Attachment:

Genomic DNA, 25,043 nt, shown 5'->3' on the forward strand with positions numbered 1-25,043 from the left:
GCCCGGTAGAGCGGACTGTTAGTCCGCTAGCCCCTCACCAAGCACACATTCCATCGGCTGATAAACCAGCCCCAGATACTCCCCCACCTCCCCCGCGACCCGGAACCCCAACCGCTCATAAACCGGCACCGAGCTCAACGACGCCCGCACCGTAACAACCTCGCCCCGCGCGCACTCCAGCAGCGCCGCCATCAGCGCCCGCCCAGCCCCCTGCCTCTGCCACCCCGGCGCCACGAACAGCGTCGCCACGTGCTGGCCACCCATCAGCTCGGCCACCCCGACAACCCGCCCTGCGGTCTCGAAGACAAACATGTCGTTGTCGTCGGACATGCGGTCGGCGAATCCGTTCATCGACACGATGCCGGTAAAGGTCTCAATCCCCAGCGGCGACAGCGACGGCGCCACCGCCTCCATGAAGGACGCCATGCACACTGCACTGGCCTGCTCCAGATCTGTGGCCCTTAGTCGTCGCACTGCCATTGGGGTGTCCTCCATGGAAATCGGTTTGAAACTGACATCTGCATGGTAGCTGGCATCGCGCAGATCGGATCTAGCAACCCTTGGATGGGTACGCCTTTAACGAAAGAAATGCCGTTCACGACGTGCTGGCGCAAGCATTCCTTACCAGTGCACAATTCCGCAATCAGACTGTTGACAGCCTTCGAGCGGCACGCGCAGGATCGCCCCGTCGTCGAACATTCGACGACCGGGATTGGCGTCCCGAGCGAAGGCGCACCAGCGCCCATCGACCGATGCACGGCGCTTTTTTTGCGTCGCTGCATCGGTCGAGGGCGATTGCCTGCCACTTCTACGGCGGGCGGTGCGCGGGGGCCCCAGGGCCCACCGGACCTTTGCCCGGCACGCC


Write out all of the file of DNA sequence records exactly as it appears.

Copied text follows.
Genomic DNA, 25,043 nt, shown 5'->3' on the forward strand with positions numbered 1-25,043 from the left:
GCCCGGTAGAGCGGACTGTTAGTCCGCTAGCCCCTCACCAAGCACACATTCCATCGGCTGATAAACCAGCCCCAGATACTCCCCCACCTCCCCCGCGACCCGGAACCCCAACCGCTCATAAACCGGCACCGAGCTCAACGACGCCCGCACCGTAACAACCTCGCCCCGCGCGCACTCCAGCAGCGCCGCCATCAGCGCCCGCCCAGCCCCCTGCCTCTGCCACCCCGGCGCCACGAACAGCGTCGCCACGTGCTGGCCACCCATCAGCTCGGCCACCCCGACAACCCGCCCTGCGGTCTCGAAGACAAACATGTCGTTGTCGTCGGACATGCGGTCGGCGAATCCGTTCATCGACACGATGCCGGTAAAGGTCTCAATCCCCAGCGGCGACAGCGACGGCGCCACCGCCTCCATGAAGGACGCCATGCACACTGCACTGGCCTGCTCCAGATCTGTGGCCCTTAGTCGTCGCACTGCCATTGGGGTGTCCTCCATGGAAATCGGTTTGAAACTGACATCTGCATGGTAGCTGGCATCGCGCAGATCGGATCTAGCAACCCTTGGATGGGTACGCCTTTAACGAAAGAAATGCCGTTCACGACGTGCTGGCGCAAGCATTCCTTACCAGTGCACAATTCCGCAATCAGACTGTTGACAGCCTTCGAGCGGCACGCGCAGGATCGCCCCGTCGTCGAACATTCGACGACCGGGATTGGCGTCCCGAGCGAAGGCGCACCAGCGCCCATCGACCGATGCACGGCGCTTTTTTTGCGTCGCTGCATCGGTCGAGGGCGATTGCCTGCCACTTCTACGGCGGGCGGTGCGCGGGGGCCCCAGGGCCCACCGGACCTTTGCCCGGCACGCC